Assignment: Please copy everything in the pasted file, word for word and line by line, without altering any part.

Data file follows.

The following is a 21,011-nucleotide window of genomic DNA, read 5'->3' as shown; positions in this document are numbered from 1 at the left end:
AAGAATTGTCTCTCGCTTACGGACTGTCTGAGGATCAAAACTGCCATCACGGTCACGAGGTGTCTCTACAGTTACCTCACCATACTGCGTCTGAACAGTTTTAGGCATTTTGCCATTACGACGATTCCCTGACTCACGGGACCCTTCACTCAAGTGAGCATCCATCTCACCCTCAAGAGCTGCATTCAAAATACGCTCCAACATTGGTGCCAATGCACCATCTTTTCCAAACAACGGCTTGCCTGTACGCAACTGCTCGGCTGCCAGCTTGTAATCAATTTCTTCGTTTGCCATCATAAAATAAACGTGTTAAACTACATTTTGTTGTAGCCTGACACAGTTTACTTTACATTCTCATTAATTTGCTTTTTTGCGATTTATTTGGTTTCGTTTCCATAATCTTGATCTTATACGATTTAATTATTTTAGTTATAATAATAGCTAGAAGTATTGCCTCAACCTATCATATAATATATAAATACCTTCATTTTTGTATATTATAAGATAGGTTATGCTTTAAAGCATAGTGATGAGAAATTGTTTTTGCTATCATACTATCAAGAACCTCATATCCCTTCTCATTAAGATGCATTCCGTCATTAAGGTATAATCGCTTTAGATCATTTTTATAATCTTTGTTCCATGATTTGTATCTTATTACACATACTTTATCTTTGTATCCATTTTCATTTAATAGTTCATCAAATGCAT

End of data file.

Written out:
The following is a 21,011-nucleotide window of genomic DNA, read 5'->3' as shown; positions in this document are numbered from 1 at the left end:
AAGAATTGTCTCTCGCTTACGGACTGTCTGAGGATCAAAACTGCCATCACGGTCACGAGGTGTCTCTACAGTTACCTCACCATACTGCGTCTGAACAGTTTTAGGCATTTTGCCATTACGACGATTCCCTGACTCACGGGACCCTTCACTCAAGTGAGCATCCATCTCACCCTCAAGAGCTGCATTCAAAATACGCTCCAACATTGGTGCCAATGCACCATCTTTTCCAAACAACGGCTTGCCTGTACGCAACTGCTCGGCTGCCAGCTTGTAATCAATTTCTTCGTTTGCCATCATAAAATAAACGTGTTAAACTACATTTTGTTGTAGCCTGACACAGTTTACTTTACATTCTCATTAATTTGCTTTTTTGCGATTTATTTGGTTTCGTTTCCATAATCTTGATCTTATACGATTTAATTATTTTAGTTATAATAATAGCTAGAAGTATTGCCTCAACCTATCATATAATATATAAATACCTTCATTTTTGTATATTATAAGATAGGTTATGCTTTAAAGCATAGTGATGAGAAATTGTTTTTGCTATCATACTATCAAGAACCTCATATCCCTTCTCATTAAGATGCATTCCGTCATTAAGGTATAATCGCTTTAGATCATTTTTATAATCTTTGTTCCATGATTTGTATCTTATTACACATACTTTATCTTTGTATCCATTTTCATTTAATAGTTCATCAAATGCAT